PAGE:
- Dow futures rallied after Donald Trump’s top economic adviser unveiled a massive $6 trillion stimulus package for the U.S. economy.
- These gains rapidly faded, as the stock market failed to move higher after a historic day for the Dow Jones on Tuesday.
- Worryingly for Wall Street, there doesn’t appear to be a Plan B if the fiscal package doesn’t push stocks higher longer-term.
After the largest single-day point rally in the history of the Dow Jones, the stock market failed to extend the move overnight despite a brief spike.
The volatility came after President Trump’s top economic adviser touted an incredible $6 trillion stimulus package for the United States.
Dow Futures Fall After Historic Rally
All three of the major U.S. stock futures indices popped and dropped Tuesday evening, after initially rallying in the wake of a multi-trillion-dollar stimulus announcement.
In the commodity sector, the price of oil ticked up 2.5% above $24 a barrel, while gold continued its impressive rally with another 1.5% gain.
Major cryptocurrency bitcoin has found its feet again, rallying 5% to around $6,800.
President Trump’s top economic adviser Larry Kudlow on Tuesday unveiled the biggest emergency spending package in history.
Providing direct aid to families, loan insurance for small business and bailouts for corporations, Kudlow announced the fund with the astonishing $6 trillion price-tag:
It’s a $2 trillion program and $4 trillion of lending power from the Fed. That’s a $6 trillion package. And by the way, the Fed can’t act fully unless we pass phase 2 because of phase 2 contains the increase in the exchange stabilization fund, which is the equity piece for the Fed lending so that the U.S. government is the guarantor, not the Fed. So those two packages go together.
Economists Believe Fed Can Keep Bond Yields Down Despite Easing Program
While some are concerned about the inflationary impact of public spending of this scale, many analysts are anticipating that bond yields will remain subdued in the U.S.
ABN AMRO’s Bill Diviney anticipates that the Federal Reserve will be successful in capping yields, as policymakers wrestle to keep a historically strong U.S. dollar from getting out of hand:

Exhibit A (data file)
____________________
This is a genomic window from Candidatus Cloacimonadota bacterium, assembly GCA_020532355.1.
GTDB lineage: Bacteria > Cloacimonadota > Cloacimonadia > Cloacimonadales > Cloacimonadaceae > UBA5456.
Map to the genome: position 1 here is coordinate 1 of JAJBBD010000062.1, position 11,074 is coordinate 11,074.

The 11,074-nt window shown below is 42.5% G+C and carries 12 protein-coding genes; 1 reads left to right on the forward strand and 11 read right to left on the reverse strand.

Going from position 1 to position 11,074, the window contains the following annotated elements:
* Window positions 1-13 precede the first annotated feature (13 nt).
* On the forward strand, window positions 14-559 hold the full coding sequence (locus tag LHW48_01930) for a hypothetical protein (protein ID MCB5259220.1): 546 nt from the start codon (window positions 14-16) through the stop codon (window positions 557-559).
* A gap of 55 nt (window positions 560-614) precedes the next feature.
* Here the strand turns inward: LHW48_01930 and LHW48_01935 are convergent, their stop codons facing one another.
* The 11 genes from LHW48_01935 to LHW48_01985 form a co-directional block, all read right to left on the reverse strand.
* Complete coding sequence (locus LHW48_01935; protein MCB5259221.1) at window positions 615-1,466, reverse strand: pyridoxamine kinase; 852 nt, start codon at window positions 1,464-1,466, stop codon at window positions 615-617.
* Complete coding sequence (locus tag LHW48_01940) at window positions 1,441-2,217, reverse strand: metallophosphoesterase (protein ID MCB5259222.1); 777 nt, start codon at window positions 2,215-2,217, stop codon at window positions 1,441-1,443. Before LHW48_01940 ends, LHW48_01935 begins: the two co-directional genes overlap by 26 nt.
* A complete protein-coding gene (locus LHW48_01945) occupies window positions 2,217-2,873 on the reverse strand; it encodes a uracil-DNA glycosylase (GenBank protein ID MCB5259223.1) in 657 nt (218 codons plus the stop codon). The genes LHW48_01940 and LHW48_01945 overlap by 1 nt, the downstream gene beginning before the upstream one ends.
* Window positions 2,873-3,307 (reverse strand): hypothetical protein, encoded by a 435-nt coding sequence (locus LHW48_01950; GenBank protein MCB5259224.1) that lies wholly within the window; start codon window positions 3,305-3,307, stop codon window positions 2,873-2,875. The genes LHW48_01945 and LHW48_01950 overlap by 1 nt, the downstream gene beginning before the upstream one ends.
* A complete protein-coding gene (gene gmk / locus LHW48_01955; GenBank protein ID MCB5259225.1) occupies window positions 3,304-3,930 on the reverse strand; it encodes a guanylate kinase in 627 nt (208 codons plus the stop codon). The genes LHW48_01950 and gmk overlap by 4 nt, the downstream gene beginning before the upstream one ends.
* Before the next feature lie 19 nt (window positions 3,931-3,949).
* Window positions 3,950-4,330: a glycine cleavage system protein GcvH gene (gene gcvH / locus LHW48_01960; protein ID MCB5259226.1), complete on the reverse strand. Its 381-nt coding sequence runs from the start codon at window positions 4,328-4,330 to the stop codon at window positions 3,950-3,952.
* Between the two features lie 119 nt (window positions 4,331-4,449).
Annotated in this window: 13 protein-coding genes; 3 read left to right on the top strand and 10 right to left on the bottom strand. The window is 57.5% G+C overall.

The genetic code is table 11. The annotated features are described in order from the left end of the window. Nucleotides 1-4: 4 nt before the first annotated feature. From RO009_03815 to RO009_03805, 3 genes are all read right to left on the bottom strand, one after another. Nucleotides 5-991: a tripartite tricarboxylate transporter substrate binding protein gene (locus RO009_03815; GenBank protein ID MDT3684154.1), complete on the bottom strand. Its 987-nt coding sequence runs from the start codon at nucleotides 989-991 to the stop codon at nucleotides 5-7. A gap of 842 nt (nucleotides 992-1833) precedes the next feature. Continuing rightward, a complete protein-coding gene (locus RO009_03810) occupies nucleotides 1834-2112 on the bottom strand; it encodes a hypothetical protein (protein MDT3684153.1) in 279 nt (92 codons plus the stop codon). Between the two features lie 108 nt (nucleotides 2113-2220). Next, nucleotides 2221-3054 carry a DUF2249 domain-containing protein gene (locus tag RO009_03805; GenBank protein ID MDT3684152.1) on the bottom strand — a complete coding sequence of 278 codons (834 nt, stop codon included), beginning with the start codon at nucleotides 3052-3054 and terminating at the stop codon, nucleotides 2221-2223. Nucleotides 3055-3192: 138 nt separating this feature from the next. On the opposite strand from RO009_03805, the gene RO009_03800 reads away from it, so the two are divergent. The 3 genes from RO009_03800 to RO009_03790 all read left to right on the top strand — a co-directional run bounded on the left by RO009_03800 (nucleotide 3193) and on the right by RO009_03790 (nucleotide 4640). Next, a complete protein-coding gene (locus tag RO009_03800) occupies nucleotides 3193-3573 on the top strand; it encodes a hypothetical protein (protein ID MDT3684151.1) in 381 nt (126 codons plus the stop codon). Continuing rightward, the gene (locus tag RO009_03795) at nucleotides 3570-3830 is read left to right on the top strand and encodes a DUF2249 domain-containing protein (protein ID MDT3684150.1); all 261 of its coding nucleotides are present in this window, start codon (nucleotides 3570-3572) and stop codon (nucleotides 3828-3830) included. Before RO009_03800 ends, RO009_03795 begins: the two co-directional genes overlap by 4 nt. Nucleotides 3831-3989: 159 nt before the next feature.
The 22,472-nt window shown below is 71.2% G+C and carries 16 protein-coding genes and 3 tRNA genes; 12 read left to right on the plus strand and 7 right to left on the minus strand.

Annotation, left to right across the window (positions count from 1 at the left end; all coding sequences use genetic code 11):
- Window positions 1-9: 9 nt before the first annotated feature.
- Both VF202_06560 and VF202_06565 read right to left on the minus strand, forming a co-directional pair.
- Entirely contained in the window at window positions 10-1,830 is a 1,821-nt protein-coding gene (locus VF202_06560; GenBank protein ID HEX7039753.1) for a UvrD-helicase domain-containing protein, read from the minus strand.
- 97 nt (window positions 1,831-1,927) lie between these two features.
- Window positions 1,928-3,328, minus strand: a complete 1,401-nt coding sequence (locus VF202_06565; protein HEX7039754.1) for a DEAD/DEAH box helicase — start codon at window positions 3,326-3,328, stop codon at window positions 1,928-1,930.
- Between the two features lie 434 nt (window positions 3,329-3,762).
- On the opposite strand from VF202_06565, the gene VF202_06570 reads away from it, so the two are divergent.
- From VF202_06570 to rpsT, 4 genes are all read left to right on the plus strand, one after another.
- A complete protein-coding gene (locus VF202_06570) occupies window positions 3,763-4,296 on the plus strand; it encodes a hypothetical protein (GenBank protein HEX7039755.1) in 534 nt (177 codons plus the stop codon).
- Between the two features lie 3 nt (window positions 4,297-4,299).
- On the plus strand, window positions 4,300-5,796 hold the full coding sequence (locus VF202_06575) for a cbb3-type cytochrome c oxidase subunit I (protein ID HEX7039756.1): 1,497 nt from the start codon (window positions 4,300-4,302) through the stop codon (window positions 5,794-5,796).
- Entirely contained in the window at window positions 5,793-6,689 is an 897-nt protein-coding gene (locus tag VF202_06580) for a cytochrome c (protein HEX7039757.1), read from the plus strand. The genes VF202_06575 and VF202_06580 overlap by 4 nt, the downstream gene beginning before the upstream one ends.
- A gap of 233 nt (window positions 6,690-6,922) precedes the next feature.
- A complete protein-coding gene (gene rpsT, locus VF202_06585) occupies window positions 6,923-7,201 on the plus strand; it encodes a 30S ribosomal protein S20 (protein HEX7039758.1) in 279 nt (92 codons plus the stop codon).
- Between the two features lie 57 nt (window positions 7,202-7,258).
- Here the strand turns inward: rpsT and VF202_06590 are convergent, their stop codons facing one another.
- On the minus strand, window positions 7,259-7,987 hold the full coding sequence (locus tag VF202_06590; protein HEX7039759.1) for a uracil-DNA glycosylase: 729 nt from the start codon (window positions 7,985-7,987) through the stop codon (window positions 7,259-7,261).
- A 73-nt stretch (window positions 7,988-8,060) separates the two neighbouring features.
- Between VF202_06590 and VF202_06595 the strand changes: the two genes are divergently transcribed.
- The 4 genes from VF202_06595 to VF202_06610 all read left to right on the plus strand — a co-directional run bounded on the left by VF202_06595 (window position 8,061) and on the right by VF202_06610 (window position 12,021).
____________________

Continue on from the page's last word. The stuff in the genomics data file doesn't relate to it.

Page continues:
Should large-scale asset purchases by themselves fail to bring yields down, or if the size of purchases become harder to sustain at some point, a viable option for the Fed might be to implement a formal cap on yields. One way or another, though – whether through market forces or central bank intervention – we expect bond yields to remain at these relatively low levels for at least the remainder of the year, regardless of the scale of fiscal stimulus.
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When Trump eventually signs this package into law, the stock market will still have to deal with a plunging economy.
The proposed $3,000 for a family of four is not going to undo the damage of losing your job for too long, even if it provides some financial security to the most at-risk citizens.
Coronavirus Headwinds Are Not Going Away
Coronavirus cases continue to spread, as the U.S. now has more than 50,000 confirmed cases.
While the president is optimistic about opening up the economy as soon as Easter Sunday, ultimately it will be governors Newsom (California) and Cuomo (New York) who can lift the shelter-in-place orders.
Regardless of whether it works, the federal government is at least finally moving to support an economically paralyzed nation, and the positive impact could ripple through global markets as well.
The big problem for the Dow Jones will be if this rally does not follow through, as the Federal Reserve and government are both throwing everything they have at the stock market. There is not a plan B.
This article was edited by Sam Bourgi.
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